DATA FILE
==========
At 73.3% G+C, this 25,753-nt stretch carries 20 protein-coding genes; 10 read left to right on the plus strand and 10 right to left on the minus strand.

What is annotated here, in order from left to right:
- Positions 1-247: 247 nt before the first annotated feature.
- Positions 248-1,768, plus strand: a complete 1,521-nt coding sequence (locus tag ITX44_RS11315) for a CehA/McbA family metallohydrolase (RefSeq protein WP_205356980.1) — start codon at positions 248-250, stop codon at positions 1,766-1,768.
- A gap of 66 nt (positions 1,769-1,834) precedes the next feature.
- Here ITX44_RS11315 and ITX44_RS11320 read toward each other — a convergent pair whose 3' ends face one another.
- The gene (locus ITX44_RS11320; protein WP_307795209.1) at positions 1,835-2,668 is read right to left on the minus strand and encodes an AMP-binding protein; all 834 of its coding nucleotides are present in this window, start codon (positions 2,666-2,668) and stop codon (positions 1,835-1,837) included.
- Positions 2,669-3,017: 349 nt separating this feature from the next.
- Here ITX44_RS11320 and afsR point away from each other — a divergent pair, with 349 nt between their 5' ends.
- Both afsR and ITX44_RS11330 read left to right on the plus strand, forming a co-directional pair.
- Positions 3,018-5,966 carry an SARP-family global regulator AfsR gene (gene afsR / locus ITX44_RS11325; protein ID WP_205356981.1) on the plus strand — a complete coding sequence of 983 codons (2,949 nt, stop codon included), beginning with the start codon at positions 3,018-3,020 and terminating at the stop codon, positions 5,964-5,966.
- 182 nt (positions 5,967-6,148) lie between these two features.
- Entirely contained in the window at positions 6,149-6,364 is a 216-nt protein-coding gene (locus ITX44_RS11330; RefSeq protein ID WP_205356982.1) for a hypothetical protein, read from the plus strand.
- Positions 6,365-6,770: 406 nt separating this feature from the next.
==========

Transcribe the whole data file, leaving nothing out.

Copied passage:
At 73.3% G+C, this 25,753-nt stretch carries 20 protein-coding genes; 10 read left to right on the plus strand and 10 right to left on the minus strand.

What is annotated here, in order from left to right:
- Positions 1-247: 247 nt before the first annotated feature.
- Positions 248-1,768, plus strand: a complete 1,521-nt coding sequence (locus tag ITX44_RS11315) for a CehA/McbA family metallohydrolase (RefSeq protein WP_205356980.1) — start codon at positions 248-250, stop codon at positions 1,766-1,768.
- A gap of 66 nt (positions 1,769-1,834) precedes the next feature.
- Here ITX44_RS11315 and ITX44_RS11320 read toward each other — a convergent pair whose 3' ends face one another.
- The gene (locus ITX44_RS11320; protein WP_307795209.1) at positions 1,835-2,668 is read right to left on the minus strand and encodes an AMP-binding protein; all 834 of its coding nucleotides are present in this window, start codon (positions 2,666-2,668) and stop codon (positions 1,835-1,837) included.
- Positions 2,669-3,017: 349 nt separating this feature from the next.
- Here ITX44_RS11320 and afsR point away from each other — a divergent pair, with 349 nt between their 5' ends.
- Both afsR and ITX44_RS11330 read left to right on the plus strand, forming a co-directional pair.
- Positions 3,018-5,966 carry an SARP-family global regulator AfsR gene (gene afsR / locus ITX44_RS11325; protein ID WP_205356981.1) on the plus strand — a complete coding sequence of 983 codons (2,949 nt, stop codon included), beginning with the start codon at positions 3,018-3,020 and terminating at the stop codon, positions 5,964-5,966.
- 182 nt (positions 5,967-6,148) lie between these two features.
- Entirely contained in the window at positions 6,149-6,364 is a 216-nt protein-coding gene (locus ITX44_RS11330; RefSeq protein ID WP_205356982.1) for a hypothetical protein, read from the plus strand.
- Positions 6,365-6,770: 406 nt separating this feature from the next.